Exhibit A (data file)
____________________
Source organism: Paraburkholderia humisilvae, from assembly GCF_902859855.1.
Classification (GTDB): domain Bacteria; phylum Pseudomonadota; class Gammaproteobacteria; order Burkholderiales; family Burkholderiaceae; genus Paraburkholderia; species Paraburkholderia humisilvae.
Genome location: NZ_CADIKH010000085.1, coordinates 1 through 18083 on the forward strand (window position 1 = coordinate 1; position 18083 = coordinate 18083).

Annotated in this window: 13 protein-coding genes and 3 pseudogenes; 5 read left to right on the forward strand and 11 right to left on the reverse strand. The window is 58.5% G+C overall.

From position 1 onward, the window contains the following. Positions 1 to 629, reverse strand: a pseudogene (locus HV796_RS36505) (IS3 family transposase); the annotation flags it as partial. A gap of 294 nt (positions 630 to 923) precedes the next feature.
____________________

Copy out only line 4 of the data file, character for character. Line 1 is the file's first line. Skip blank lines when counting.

Annotated in this window: 13 protein-coding genes and 3 pseudogenes; 5 read left to right on the forward strand and 11 right to left on the reverse strand. The window is 58.5% G+C overall.